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Chauncey W. Crandall, M.D., F.A.C.C.

Dr. Chauncey W. Crandall, author of Dr. Crandall’s Heart Health Report newsletter, is chief of the Cardiac Transplant Program at the world-renowned Palm Beach Cardiovascular Clinic in Palm Beach Gardens, Fla. He practices interventional, vascular, and transplant cardiology. Dr. Crandall received his post-graduate training at Yale University School of Medicine, where he also completed three years of research in the Cardiovascular Surgery Division. Dr. Crandall regularly lectures nationally and internationally on preventive cardiology, cardiology healthcare of the elderly, healing, interventional cardiology, and heart transplants. Known as the “Christian physician,” Dr. Crandall has been heralded for his values and message of hope to all his heart patients.

Tags: salt | sugar | halo effect | processed foods

Banish Salt and Sugar From Your Diet

Chauncey Crandall, M.D. By Wednesday, 28 July 2021 04:26 PM EDT Current | Bio | Archive

While we need salt to survive, the problem is that we eat too much. The amount required for the body to function is minuscule compared to how much salt most people consume.

Our ideal salt intake is about three-quarters of a teaspoon daily, the American Heart Association says. But it’s estimated that Americans consume about five to 10 times that much.

To win the battle, you need to toss the salt shaker and rid your shelves of processed foods, where hidden salt hides.

And even seemingly sweet desserts can be salt-filled. Starting now, give yourself a 30-day holiday from added salt. You’ll be surprised how vibrant flavors will seem once you kick the salt habit.

Herbs are a great way to perk up foods without adding salt. Try basil, garlic, oregano, sage, and thyme. And don’t forget turmeric and cinnamon — both spices have many healthy properties.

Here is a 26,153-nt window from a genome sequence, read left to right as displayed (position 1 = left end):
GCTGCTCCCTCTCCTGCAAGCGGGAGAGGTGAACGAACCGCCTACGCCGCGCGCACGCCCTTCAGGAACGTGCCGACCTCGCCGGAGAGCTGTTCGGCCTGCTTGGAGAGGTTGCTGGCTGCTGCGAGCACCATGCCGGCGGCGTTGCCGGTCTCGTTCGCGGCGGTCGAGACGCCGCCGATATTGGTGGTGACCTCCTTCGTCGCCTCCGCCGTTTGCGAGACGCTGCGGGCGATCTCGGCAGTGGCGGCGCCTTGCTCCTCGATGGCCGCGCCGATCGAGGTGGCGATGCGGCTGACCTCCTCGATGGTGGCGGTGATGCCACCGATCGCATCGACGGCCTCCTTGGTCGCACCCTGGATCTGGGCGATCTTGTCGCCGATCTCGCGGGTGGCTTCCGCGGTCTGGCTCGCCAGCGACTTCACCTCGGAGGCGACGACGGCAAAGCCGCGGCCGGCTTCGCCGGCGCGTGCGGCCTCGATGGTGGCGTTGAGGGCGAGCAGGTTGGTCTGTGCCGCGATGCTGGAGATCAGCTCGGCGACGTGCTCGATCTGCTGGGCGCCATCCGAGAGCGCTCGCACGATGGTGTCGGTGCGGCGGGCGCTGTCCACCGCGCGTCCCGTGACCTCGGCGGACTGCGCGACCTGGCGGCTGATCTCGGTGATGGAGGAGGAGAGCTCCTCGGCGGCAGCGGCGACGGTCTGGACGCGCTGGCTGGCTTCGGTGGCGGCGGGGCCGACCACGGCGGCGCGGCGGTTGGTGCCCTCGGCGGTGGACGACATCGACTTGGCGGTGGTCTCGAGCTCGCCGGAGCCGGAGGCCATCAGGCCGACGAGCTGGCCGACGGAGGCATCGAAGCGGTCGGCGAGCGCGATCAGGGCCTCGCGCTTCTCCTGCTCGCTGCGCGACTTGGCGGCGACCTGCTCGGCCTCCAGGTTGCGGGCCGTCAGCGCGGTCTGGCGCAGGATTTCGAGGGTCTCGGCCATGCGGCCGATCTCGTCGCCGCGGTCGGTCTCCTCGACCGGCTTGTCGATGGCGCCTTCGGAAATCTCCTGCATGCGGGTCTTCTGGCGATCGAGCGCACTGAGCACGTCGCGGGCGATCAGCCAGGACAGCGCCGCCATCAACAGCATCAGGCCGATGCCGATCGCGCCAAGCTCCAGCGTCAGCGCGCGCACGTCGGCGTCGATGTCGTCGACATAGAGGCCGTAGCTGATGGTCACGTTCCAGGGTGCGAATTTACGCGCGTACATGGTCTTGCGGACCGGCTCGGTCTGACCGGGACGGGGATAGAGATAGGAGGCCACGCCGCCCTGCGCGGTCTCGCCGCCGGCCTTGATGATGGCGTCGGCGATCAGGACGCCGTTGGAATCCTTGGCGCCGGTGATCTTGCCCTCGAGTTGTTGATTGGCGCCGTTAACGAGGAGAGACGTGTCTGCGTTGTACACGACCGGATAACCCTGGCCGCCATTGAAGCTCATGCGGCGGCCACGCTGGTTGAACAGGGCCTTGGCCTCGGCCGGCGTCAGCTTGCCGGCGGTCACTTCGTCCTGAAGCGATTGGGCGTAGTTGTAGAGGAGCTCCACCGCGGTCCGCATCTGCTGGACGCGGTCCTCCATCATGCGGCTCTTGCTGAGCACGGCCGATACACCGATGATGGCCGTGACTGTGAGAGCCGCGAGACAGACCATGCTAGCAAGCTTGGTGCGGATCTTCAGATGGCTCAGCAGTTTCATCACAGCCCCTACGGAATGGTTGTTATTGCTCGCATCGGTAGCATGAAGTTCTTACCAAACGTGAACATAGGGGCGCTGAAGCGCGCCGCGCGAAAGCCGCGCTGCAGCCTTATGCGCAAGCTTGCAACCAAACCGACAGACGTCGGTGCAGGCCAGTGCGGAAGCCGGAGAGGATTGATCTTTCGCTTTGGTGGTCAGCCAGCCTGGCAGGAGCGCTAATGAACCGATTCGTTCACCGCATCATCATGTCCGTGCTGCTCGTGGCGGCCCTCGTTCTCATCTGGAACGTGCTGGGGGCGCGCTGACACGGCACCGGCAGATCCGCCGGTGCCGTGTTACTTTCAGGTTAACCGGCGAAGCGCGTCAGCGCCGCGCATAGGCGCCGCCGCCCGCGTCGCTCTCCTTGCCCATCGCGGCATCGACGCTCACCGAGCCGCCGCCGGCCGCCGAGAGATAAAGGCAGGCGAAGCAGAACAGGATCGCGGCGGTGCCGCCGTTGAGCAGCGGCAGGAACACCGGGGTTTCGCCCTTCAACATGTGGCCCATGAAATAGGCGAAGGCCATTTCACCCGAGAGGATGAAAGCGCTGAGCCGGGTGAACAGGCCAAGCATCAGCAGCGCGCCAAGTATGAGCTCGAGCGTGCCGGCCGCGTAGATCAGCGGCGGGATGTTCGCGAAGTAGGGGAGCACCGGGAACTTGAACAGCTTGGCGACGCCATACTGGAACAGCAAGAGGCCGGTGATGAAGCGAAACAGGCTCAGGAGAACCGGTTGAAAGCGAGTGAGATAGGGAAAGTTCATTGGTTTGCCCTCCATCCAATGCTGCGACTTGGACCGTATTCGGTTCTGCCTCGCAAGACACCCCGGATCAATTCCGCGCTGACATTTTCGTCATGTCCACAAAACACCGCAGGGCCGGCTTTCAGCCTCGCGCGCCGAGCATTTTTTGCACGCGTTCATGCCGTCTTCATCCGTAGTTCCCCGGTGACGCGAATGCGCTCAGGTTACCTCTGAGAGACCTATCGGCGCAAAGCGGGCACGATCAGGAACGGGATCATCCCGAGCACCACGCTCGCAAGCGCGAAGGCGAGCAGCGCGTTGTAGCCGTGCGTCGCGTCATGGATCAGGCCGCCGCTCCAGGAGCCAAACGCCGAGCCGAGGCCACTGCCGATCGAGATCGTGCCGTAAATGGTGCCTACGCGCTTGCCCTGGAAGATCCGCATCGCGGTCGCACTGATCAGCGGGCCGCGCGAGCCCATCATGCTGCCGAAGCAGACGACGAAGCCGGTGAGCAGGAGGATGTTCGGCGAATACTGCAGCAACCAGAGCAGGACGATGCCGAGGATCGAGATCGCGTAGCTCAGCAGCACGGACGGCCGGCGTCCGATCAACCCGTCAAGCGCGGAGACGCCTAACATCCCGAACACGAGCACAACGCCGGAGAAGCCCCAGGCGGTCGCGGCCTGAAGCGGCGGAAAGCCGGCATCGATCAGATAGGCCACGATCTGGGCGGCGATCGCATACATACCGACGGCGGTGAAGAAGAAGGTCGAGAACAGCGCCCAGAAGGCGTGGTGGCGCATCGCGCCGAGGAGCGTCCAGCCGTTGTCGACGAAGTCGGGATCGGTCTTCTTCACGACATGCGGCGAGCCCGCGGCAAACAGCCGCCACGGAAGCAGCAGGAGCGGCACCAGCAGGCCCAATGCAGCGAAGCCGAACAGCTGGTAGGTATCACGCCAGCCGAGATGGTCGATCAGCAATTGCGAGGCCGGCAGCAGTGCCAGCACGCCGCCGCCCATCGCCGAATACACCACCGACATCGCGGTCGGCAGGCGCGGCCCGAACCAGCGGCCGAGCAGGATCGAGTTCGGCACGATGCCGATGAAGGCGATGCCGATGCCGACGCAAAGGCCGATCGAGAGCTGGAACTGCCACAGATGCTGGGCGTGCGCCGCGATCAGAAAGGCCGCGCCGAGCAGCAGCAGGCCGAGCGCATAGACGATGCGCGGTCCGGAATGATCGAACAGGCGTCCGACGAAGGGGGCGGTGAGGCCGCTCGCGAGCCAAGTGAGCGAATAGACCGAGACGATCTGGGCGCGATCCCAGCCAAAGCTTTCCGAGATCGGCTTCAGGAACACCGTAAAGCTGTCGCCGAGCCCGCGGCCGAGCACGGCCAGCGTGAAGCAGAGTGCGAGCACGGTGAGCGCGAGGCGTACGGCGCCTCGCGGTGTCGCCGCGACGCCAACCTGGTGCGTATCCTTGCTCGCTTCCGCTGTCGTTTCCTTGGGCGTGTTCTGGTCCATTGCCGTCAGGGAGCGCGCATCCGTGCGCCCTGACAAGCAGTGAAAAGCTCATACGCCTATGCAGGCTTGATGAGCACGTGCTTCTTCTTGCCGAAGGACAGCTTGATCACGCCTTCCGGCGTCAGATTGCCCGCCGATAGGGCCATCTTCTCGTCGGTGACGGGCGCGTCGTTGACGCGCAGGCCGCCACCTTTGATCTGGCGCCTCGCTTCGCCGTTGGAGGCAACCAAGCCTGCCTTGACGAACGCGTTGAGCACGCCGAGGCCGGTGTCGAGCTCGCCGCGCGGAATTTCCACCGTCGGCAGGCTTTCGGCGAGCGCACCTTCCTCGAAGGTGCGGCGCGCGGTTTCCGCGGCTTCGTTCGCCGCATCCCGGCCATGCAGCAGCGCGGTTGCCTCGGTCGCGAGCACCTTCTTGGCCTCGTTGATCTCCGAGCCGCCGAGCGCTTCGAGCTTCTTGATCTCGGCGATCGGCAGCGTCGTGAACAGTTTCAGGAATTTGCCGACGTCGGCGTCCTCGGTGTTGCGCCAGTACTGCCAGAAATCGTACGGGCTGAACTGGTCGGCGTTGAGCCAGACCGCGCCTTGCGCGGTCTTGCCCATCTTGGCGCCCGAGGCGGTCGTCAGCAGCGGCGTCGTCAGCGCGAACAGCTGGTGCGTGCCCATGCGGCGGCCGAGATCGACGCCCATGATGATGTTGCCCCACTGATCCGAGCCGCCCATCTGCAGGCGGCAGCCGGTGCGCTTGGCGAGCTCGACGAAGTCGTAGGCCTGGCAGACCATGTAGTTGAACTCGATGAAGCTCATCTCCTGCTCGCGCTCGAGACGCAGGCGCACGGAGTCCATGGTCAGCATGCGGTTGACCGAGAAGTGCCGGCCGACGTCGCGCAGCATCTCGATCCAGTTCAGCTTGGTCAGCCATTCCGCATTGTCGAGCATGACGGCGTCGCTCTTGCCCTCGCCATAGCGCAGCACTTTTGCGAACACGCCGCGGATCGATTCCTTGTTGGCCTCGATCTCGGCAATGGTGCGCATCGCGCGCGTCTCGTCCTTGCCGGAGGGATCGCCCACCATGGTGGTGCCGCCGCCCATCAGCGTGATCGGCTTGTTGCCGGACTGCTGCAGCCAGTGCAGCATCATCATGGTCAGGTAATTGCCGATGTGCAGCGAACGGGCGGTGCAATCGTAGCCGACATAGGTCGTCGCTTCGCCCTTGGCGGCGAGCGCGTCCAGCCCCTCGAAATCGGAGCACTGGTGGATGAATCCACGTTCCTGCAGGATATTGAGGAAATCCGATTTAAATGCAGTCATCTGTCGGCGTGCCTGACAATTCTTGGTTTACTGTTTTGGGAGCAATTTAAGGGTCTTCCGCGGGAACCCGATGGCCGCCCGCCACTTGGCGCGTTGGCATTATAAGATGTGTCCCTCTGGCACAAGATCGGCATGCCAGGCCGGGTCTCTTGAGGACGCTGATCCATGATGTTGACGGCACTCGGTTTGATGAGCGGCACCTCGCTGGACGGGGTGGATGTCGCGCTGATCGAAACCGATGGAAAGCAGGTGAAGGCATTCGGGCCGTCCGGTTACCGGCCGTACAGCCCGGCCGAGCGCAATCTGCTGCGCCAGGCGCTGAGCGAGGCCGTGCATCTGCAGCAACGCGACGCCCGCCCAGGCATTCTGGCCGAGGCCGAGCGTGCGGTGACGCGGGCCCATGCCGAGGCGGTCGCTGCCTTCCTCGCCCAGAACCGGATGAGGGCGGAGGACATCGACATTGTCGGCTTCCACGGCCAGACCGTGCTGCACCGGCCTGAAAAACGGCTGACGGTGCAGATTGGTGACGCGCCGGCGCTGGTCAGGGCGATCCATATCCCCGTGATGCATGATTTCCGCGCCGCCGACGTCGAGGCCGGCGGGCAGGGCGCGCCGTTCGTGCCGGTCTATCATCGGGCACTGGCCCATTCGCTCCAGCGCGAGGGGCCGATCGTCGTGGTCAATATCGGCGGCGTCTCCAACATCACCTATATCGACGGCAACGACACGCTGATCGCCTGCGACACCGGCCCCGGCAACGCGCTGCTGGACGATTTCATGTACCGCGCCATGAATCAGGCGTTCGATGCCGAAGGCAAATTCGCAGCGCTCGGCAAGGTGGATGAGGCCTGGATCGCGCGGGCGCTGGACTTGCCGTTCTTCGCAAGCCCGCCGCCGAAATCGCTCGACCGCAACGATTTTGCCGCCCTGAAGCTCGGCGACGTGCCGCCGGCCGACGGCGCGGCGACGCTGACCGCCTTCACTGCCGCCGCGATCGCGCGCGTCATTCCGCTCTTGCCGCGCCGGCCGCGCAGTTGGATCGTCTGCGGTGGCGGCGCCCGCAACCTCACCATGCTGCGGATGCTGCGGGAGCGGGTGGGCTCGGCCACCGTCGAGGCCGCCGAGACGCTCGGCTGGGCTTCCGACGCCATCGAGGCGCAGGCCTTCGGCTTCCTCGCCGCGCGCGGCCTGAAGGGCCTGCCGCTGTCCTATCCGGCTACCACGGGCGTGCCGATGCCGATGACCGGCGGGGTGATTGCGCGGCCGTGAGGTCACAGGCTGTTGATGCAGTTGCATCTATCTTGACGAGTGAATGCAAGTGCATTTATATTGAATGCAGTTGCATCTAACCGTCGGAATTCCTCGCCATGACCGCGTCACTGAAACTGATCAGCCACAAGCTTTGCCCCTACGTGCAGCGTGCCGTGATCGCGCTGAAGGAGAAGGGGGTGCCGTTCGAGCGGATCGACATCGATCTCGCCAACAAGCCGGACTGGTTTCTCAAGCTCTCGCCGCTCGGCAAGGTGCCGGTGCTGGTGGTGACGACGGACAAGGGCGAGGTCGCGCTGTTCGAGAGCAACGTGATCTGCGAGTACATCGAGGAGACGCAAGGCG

Obviously, foods like candy and cake contain sugar. But watch out for the “halo effect” — branding food as “healthy” even though there’s a lot of added sugar. Yogurt is a prime example of a halo food. While plain yogurt is healthy, you can barely even find it anymore among the mountain of flavors available. A UK survey published in September found that the vast majority of these brands are packed with sugar, and just one serving exceeds the recommended daily sugar limit for adults, which is six teaspoons for a woman and nine for a man.

To recognize “hidden” sugar in food and drinks:

• Learn to read labels. Sometimes it’s not called sugar, but masquerades as fructose, glucose, lactose, maltodextrin, and dextrose. You may have read about the dangers of high fructose corn syrup, but substituting raw sugar or honey can still raise glucose levels. Substitute fresh fruit instead.

• Alcoholic drinks, including wine, are metabolized as sugar. Drinking alcohol also weakens your resolve to eat healthy. Instead of a cocktail, drink sparkling water with fruits like lime or a few raspberries.

• Banish processed and packaged foods. When was the last time you added a cup of sugar to a stew you were making, or a loaf of bread you were baking? You wouldn’t do that, but a food manufacturer would.

• Eat dark chocolate instead. If you’re really hankering for something sweet, eat a square of dark chocolate or pour a thin drizzle of dark chocolate syrup on fresh strawberries or raspberries.

• Avoid juice. While fresh fruit does not raise diabetes risk, that’s not the case with fruit juice, which a recent Harvard School of Public Health study found increases it.

© 2023 NewsmaxHealth. All rights reserved.

While we need salt to survive, the problem is that we eat too much. The amount required for the body to function is minuscule compared to how much salt most people consume.
salt, sugar, halo effect, processed foods
Wednesday, 28 July 2021 04:26 PM
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